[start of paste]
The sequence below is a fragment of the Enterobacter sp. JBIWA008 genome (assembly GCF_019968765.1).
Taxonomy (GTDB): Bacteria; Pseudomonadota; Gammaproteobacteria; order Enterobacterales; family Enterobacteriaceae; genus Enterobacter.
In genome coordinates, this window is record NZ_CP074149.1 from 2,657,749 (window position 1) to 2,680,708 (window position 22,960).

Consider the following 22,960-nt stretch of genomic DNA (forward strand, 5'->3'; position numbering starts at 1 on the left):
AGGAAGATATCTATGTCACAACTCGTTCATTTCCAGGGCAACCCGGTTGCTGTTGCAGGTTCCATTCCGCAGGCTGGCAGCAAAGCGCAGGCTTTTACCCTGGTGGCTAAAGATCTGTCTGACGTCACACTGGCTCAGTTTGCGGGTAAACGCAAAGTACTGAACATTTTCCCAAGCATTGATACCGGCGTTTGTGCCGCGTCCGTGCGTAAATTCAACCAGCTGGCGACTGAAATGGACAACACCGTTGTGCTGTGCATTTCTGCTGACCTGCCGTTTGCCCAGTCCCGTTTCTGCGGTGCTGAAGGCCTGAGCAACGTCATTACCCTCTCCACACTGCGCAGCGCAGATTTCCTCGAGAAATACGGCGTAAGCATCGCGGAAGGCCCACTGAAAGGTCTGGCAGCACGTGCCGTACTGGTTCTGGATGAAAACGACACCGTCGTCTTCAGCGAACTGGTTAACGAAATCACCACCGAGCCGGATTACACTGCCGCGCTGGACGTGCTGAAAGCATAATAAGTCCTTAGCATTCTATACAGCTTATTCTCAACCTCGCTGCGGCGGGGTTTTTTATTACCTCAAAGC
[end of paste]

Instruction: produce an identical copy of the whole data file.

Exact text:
The sequence below is a fragment of the Enterobacter sp. JBIWA008 genome (assembly GCF_019968765.1).
Taxonomy (GTDB): Bacteria; Pseudomonadota; Gammaproteobacteria; order Enterobacterales; family Enterobacteriaceae; genus Enterobacter.
In genome coordinates, this window is record NZ_CP074149.1 from 2,657,749 (window position 1) to 2,680,708 (window position 22,960).

Consider the following 22,960-nt stretch of genomic DNA (forward strand, 5'->3'; position numbering starts at 1 on the left):
AGGAAGATATCTATGTCACAACTCGTTCATTTCCAGGGCAACCCGGTTGCTGTTGCAGGTTCCATTCCGCAGGCTGGCAGCAAAGCGCAGGCTTTTACCCTGGTGGCTAAAGATCTGTCTGACGTCACACTGGCTCAGTTTGCGGGTAAACGCAAAGTACTGAACATTTTCCCAAGCATTGATACCGGCGTTTGTGCCGCGTCCGTGCGTAAATTCAACCAGCTGGCGACTGAAATGGACAACACCGTTGTGCTGTGCATTTCTGCTGACCTGCCGTTTGCCCAGTCCCGTTTCTGCGGTGCTGAAGGCCTGAGCAACGTCATTACCCTCTCCACACTGCGCAGCGCAGATTTCCTCGAGAAATACGGCGTAAGCATCGCGGAAGGCCCACTGAAAGGTCTGGCAGCACGTGCCGTACTGGTTCTGGATGAAAACGACACCGTCGTCTTCAGCGAACTGGTTAACGAAATCACCACCGAGCCGGATTACACTGCCGCGCTGGACGTGCTGAAAGCATAATAAGTCCTTAGCATTCTATACAGCTTATTCTCAACCTCGCTGCGGCGGGGTTTTTTATTACCTCAAAGC